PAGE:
Pacific pariah: FIFA bans former OFC boss Nicholas for eight years

By Andrew Warshaw

May 30 – Yet another high-profile former FIFA bigwig has been thrown out of the game, making a mockery of the suggestion that corruption is over among those who have served football’s world governing body.

Seventeen months after resigning as general secretary of the Oceania Football Confederation, New Zealand’s Tai Nicholas (pictured) has been banned for eight years for financial misconduct – the third senior OFC official to be sanctioned since 2015.

Nicholas, who has also been fined £50,000, was found guilty by FIFA’s ethics committee of misappropriating FIFA money, as well as offering and accepting gifts and other benefits. His punishment came two months after a 6.5-year ban was meted out to his one-boss, former OFC president David Chung, reportedly over the awarding of contracts for the construction of the OFC headquarters in New Zealand.

Chung, an important ally in Gianni Infantino’s 2016 FIFA presidential election victory, headed the Papua New Guinea FA from 2004 and was the longest-serving of FIFA’s eight vice presidents – and effectively therefore Infantino’s number two – when he resigned in April 2018 after seven years in the role.

Oceania may be the smallest FIFA federation but it has not been able to escape being exposed as being riven with miscreants. Raynald Temarii, who served as a FIFA vice-president for Oceania, was banned for eight years in 2015 for taking €305,640 from disgraced ex-Asian football boss Mohamed bin Hammam “in gifts and other benefits” to cover legal costs.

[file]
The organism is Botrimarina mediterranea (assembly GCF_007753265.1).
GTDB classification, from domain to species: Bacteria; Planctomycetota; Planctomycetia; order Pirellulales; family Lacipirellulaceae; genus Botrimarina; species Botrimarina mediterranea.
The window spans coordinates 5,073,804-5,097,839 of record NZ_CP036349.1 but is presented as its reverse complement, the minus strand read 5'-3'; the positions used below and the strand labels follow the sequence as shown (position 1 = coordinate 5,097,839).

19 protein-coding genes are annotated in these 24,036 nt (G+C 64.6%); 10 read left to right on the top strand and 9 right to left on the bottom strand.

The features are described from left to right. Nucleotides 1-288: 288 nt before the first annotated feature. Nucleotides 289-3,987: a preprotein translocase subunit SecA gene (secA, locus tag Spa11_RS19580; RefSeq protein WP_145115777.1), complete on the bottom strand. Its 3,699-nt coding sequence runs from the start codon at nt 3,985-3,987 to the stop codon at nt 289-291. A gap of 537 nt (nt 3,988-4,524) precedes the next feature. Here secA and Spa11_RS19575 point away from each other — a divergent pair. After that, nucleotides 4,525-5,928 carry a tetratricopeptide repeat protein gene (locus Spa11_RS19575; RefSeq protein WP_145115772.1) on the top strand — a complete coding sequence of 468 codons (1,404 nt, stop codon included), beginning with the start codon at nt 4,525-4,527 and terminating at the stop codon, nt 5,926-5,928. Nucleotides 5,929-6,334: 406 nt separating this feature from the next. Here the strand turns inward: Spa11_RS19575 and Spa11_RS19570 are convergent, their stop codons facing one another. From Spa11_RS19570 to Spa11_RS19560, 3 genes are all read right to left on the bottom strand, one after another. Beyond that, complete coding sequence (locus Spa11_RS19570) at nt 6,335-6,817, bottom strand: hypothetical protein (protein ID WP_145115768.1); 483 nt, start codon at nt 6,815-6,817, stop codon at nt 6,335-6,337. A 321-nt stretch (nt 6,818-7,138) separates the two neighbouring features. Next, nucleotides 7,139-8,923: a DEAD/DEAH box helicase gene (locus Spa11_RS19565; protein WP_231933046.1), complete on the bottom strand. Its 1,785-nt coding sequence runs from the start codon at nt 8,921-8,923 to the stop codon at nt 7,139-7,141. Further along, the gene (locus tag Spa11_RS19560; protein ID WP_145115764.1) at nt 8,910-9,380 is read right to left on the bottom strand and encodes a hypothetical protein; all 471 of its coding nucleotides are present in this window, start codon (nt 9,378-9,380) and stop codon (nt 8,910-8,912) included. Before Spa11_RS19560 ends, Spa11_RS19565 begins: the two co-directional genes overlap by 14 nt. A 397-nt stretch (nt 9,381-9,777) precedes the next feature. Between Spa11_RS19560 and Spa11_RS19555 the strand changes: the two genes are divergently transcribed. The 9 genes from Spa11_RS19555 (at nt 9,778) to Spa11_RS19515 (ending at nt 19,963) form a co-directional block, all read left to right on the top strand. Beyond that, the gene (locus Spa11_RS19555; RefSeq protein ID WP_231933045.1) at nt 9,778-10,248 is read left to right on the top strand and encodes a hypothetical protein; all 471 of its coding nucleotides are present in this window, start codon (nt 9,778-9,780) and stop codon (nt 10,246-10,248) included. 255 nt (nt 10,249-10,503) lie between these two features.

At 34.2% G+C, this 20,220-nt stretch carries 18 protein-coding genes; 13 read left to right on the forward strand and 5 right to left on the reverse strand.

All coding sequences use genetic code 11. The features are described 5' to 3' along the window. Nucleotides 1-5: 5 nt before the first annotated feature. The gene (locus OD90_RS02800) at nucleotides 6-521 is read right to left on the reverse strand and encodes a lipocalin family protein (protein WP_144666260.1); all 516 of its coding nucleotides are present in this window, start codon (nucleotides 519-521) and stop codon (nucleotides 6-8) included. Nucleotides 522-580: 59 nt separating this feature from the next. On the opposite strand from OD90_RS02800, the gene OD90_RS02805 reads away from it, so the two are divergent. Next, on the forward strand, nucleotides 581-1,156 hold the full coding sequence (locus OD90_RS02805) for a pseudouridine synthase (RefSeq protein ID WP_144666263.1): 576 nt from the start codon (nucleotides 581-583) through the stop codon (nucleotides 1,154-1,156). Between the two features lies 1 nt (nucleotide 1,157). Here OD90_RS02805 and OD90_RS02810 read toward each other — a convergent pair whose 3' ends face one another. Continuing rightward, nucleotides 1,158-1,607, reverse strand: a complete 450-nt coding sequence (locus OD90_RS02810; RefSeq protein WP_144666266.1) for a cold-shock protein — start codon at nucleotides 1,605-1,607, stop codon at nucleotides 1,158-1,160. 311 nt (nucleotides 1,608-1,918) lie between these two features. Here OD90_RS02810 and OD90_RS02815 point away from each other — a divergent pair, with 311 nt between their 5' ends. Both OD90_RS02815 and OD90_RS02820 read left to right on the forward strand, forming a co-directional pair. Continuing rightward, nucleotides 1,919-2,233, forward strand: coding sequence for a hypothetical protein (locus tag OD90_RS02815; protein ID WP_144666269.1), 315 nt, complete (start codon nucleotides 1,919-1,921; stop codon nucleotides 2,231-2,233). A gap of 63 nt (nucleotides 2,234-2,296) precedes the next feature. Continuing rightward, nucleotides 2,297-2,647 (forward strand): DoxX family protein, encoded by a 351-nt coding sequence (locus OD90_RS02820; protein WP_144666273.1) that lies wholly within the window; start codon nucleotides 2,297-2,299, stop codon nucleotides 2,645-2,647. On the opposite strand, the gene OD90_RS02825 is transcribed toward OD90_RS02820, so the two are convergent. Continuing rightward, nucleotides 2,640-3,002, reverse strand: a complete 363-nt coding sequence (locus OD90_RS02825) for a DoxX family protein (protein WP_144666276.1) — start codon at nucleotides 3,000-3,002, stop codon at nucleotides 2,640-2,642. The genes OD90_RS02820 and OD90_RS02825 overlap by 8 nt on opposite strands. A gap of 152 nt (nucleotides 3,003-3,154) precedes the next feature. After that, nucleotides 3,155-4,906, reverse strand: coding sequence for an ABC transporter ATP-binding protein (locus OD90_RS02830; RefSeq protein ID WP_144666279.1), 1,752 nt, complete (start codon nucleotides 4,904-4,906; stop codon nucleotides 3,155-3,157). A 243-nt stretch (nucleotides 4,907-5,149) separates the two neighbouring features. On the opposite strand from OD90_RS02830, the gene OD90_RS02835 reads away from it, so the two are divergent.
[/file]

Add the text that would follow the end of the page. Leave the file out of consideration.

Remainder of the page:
Temarii was actually banned twice, the first time for a year which stopped him taking part in the vote for the 2018 and 2022 World Cups after being caught out by a British newspaper ‘sting’.

For years, Nicholas has been one of the most powerful sporting figures in the Oceania region. As well as being OFC secretary general, before his resignation he held privileged positions on a number of FIFA committees.

FIFA said the investigation into Nicholas “concerned the misappropriation of FIFA funds allocated to the OFC between 2014 and 2017 in relation to the OFC Home of Football, as well as to various undue benefits accepted from or offered to several football officials and other individuals.”

FIFA’s announcement followed its freezing of $13.3 million New Zealand funding to the OFC for the development of a ‘Home of Football’ sports facility in Auckland, according to local reports.

Current OFC president Lambert Maltock, who will be heading his confederation at next week’s FIFA Congress in Paris, said new governance and internal policies had been approved since Nicholas’ departure.

“OFC is doing all it can to prevent the misuse of funding and has regained the full support of FIFA,” Maltock said in a statement.

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